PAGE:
Top Deck: Other Functions
Now one of the things to note is that this camera is highly customizable. And you saw me changing shutter speeds and apertures with the front and back dial and if you said you know, I really don't like the dial that you have to use, you can flip these dials and you can change what they do. And so there's gonna be a lot of customization in the button, dial, lever settings of the custom menu where you can choose what these dials do. And so be aware that anything that kinda bothers you in the way the camera operates, there's a good chance that we're gonna be able to change it. And so, stay tuned for the menu section as we go through that. So that's the Mode Dial on the top of the camera. Next up, let's talk about this Function 1 button, which is kind of on the back, kind of on the front. It's the back corner of the camera. This is a button that you're gonna get to program to do almost anything you want. Right now, it is programmed to do auto exposure lock. So let's take a look at what it ...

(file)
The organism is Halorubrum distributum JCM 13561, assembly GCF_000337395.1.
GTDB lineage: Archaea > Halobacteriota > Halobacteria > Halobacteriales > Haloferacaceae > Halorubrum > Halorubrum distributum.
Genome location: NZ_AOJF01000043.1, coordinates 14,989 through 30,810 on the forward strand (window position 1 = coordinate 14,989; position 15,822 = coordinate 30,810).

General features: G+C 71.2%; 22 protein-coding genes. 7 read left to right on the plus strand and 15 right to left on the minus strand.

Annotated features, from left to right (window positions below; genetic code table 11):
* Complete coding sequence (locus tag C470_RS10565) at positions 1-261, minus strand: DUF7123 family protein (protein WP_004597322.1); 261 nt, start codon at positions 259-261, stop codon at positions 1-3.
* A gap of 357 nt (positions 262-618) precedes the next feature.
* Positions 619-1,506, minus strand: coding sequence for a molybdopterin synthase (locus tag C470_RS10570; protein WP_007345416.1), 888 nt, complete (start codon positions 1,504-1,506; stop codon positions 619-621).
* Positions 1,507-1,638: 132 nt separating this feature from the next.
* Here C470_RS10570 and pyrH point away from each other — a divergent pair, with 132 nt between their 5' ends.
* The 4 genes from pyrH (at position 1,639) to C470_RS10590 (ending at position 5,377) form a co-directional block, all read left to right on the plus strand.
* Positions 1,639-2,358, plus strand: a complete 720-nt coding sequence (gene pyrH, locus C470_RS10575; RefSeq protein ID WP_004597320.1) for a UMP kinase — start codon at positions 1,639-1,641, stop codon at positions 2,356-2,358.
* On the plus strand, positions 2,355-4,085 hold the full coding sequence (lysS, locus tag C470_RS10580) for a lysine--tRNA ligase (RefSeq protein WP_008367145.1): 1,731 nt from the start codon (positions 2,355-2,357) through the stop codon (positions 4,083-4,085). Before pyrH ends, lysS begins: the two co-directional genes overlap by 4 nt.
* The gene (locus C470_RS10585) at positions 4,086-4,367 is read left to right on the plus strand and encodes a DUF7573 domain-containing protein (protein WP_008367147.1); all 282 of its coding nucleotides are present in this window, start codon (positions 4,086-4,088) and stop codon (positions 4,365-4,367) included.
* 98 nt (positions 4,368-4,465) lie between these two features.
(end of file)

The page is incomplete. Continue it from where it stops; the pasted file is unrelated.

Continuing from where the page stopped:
does on the camera. I'm gonna move my camera back to the aperture priority mode and you'll notice that I have an aperture of F8 and a 50th of a second right now. But if I move the camera around, those shutter speeds change according to how much light they see. But if I said, you know I really wanna lock in this number here, which is at a 60th of a second, I can press in this Function 1 button and you can see this AEL over on the bottom left of the camera has turned on and it is locked in that shutter speed so now when I move the camera around, that shutter speed, aperture combination has been locked in. So this is something that would work in shutter priority. Let me go ahead and put this in program and let's say if I wanted to adjust using that program shift to find a little different combination, I could lock in that exposure and it is simply locked in with one press of a button. And then when I take a picture, it is still locked in and if I wanna get it out, I'm gonna have to press that button again. And so if you are using any of the automated modes which means program, aperture priority, or shutter priority, that's a way to lock things in on a temporary basis. Now, it would reset if you did turn the camera off. So, that's what the button is currently programmed to do, but if you want to program it to do something else, here is the list of different functions that you could program it to do. So if you don't use auto exposure lock, for whatever reason, you can program it to do any one of these other things. And let's see if there's anything on there that I would pick out. Focusing Home potentially. That would be a good one for getting the focus back to a particular place that you wanted to have it. Magnify, for people who like to do manual focusing. Or, white balance/ISO might be shortcut if you're constantly changing the ISO or the white balance on the camera. So, lots of good options. Lots of good way to customize the camera. And if you wanna get into that, you're gonna need to go into the Custom Menu and look for the Button Function in the B grouping of custom settings. Alright, next up is the Function 2 button which is currently programmed to be something called the Multi Function button. So this is one of those things that you can program to do anything else you want, but it is a little bit awkward in its function, so I wanna show you how this particular dial works on the camera. So there are two things that you can do with this button. One is you can tap it. The other is you can press and hold on it. So if I just simply tap on it right now, it brings up something called Highlight Shadow. And by turning the front dial, I can either increase or decrease the brightness of the highlights. And the same thing with the shadows. I can increase the brightness in the shadows or I can make them even darker in there. And so if you wanna tweak with the color or the contrast of your camera, you can do that. But there are some other functions that are secretly built into this button. If you hold down on the button and turn the back dial, we'll go from Highlight, Shadow Control to Color Creator to ISO/White Balance to Magnify to Image Aspect. So right here on Image Aspect, it's now programmed for Image Aspect and so I hit it once and now I control the image aspect ratio. And so what it is, is it's really a lot of functions and you get to choose which one is most important right now. So I'll press and I'll hold, and I'm gonna bring it down to ISO/White Balance, which I think is probably the best option for this because now when I press this button, I have the White Balance and I have the Auto which I can change by turning the back dial or the front dial. And these are settings that people often change quite frequently on the camera. And so by simply tapping that button, I have very quick control over two of the most popular controls that you're gonna have on the camera. And so that would be my temporary recommendation. But, if you wanna reprogram this button to do something completely different, you'll have that option as well. And so just be aware on that button, there is the kind of tapping it lightly to activate it or you're gonna hold it while turning that back dial on the camera to adjust and change the settings of what it's controlling. And that's what they mean by a multi function button. There are several functions that it's actually doing. And if you want to change this, you can go into the Multi Function Settings, which is deep within the Custom Menu options. Alright, what's after Function 1 and Function 2? Yep! Function number three. So you have another one, over on the left hand side of the camera. And this will bring up a number of options that you can also put in the camera as well. And so right now, it is the live guide which we took a look at earlier which allows us to change the brightness, the contrast of the image. And this is one of those buttons that I would highly recommend changing off to something that is more important 'cause I don't know that most of us are gonna go in and change these settings on the camera 'cause this is a specific look. If you shoot raw images, this is not doing you any good. It's not affecting the raw images and so this is a good button to program for something else. But it's there as it is right now. So that is the Function 3 button. And there are more function buttons to come along the way. So if you wanna get in and change that one, that, like the other buttons, is gonna be changed in the Button Function Settings within the menu. And, as I said, we'll be going through that and getting all those programmed in in the second half of this class in the menu section. Alright, we have our Movie Record button, and if you want, you can have that be a function button as well. If you never shoot movies, you can program that to do something that you find more useful. But, as it is right now, it will start shooting movies. If the camera is not in the movie mode, those will be programmed, completely automated movies. We have a built in flash with a lever. So if you go from off to on and a little bit further, that'll pop the flash up. We also have the addition of add-on flashes on this camera. So let's talk for a moment about some of the flash options on the camera. So, first off, the thing to note is that flash on these cameras is not good for very far distance. Things that are really close in front of you, ten feet, about three meters in front of you is what's likely to get illuminated. It's not illuminate those mountains in the background. There's a number of flash units available from Olympus. I can't say that I would highly recommend some of the smaller ones 'cause they're just not much more powerful than what you get with the built in camera. Their FL-600 is their top of the line flash. It's a little bit big and unwieldy on this camera, but if you did need a more powerful flash, that's probably the one that I would recommend. And that's gonna give you a number of features including wireless triggering, so that you can fire this flash from having the flash off the camera as well as giving you quite a bit more power and a much quicker recycling time so if you're doing lots of flash, that would be the preferred one to have. So those are your flash options. We do have stereo microphones up on top for getting good sound on the movies and then there is a little focal plane indicator over on the right hand side. So if you ever needed to measure the distance from your subject to the image sensor, the focal plane is an indication of where the sensor is within the camera. Moving our way to the back side of the camera. We have our EVF, very high resolution view finder in there. Great for composing your images. This is how I would use the camera most of the time, held up to the eye, because that's where you're gonna get the sharpest focus and best view of your subject, especially under bright light conditions. There is a diopter over on the side of the camera, more on the left side of the camera, and this adjusts the focusing of the view finder for your eyes. Has nothing to do with the final focus of the picture, but it's just the quality of view that you get looking through the view finder. And so if you wear glasses or you need to adjust your eyes to get the sharpest view, you'll want to just turn this dial in there. Be aware that it does get bumped from time to time and so if you look through the view finder and it doesn't look very sharp, just reach over there and adjust the diopter so it's good for your eyes. Camera does have a removable eye cup that is fairly soft rubber. Works pretty well against glasses. If it does wear out, you can replace it; and it is the EP16 if you need to order that part. Back of the camera has the big LCD monitor with about a million pixels on it, and you can also use that for viewing and controlling a lot of the features of the camera. There is an EVF/LCD button on the side of the camera. And so if you press that, it will switch back and forth between the EVF and the LCD. So it depends on how you want to view your images on the camera. There is an eye sensor that will automatically go back and forth between the LCD in the back and the EVF for your eyes. And so as you hold it up to your eye, it will automatically switch over to the EVF to look at, which is really handy under many conditions. But if you manually want to change it back and forth, you don't want it to go back automatically, because sometimes, as your hand passes behind the camera, it'll automatically switch to the EVF 'cause it thinks you're holding the camera up to your eye. If you wanna turn that off, you can do that in the Custom Menu system, and so that it is a manual switch back and forth rather than an auto switch in there. Now, as you look through the EVF, there are some options on the style in which the information is presented to you. There is three different styles in here and there's a couple; I don't like Style 1 'cause I don't like any extra colors in there 'cause that could throw off your color perception perhaps. And so I like Style 2 and Style 3. Style 3 I like 'cause it's the biggest image possible but I prefer Style 2 in the end run because I really don't like text overlays on top of my composition. It's just something that'll distracts you a little bit from what's in the corners and a lot of times you end up with little things that you have in the corners that you didn't see 'cause there was all sorts of numbers and text information. So, my preference is Style 2 but you get to choose 'cause it's your camera, whatever you want. And to make this choice, you will be doing this in the menu system And so, once again, we'll be passing by this in the full menu system. But if you wanna jump ahead and adjust it now, you'll be doing that in letter J, Built-In EVF Style. As you look through the viewfinder itself, you can adjust how much information you see by pressing the information button. And so there's gonna be some basic options that you can go in and customize. You can choose to see the histogram. You can choose to see this in either Custom 1, Custom 2, or in the Basic Info; and so you're gonna be able to select very carefully which features you want to see in which view settings. And so, histogram is gonna be one of the options. Another one is Highlight and Shadows. And this is where it will blink areas of extreme brightness and extreme darkness to show you that there is a potential exposure problem with the image. And then there is a level gauge which will show you if you are tipping the camera left, right, forward or backwards. And so if you wanna make sure that your horizons are leveled, this is another tool that will help you out. And so this is something that you'll, once again, be able to program once we get into the full menu system. In the view finder itself, there is lots of information about the status of various features of the camera; how good your battery is, if the flash is charged up and ready to go. There will be a little green dot for auto focus confirmation. Tells you what mode you have the camera set in. Whether you have the camera using the exposure lock, which we were looking at a little bit earlier. Will have our shutter speeds and apertures in the appropriate colors: yellow if there is something that we can change. You'll see the exposure compensation in a number form and a graphic form next to it which will show us the light meter as well as the flash light meter on the top side of that dial, or that indicator. If we have played around with the highlight and shadow options; we saw that before in the Multi Function button on the top of the camera, you'll see how it's been tweaked. You'll see where your white balance is set and your ISO is set. And then finally, on the far right hand side, you'll see how many individual images you have remaining, at least as an estimate, and how much time is left if you were to shoot video continuously. So all of that will be visible in the EVF.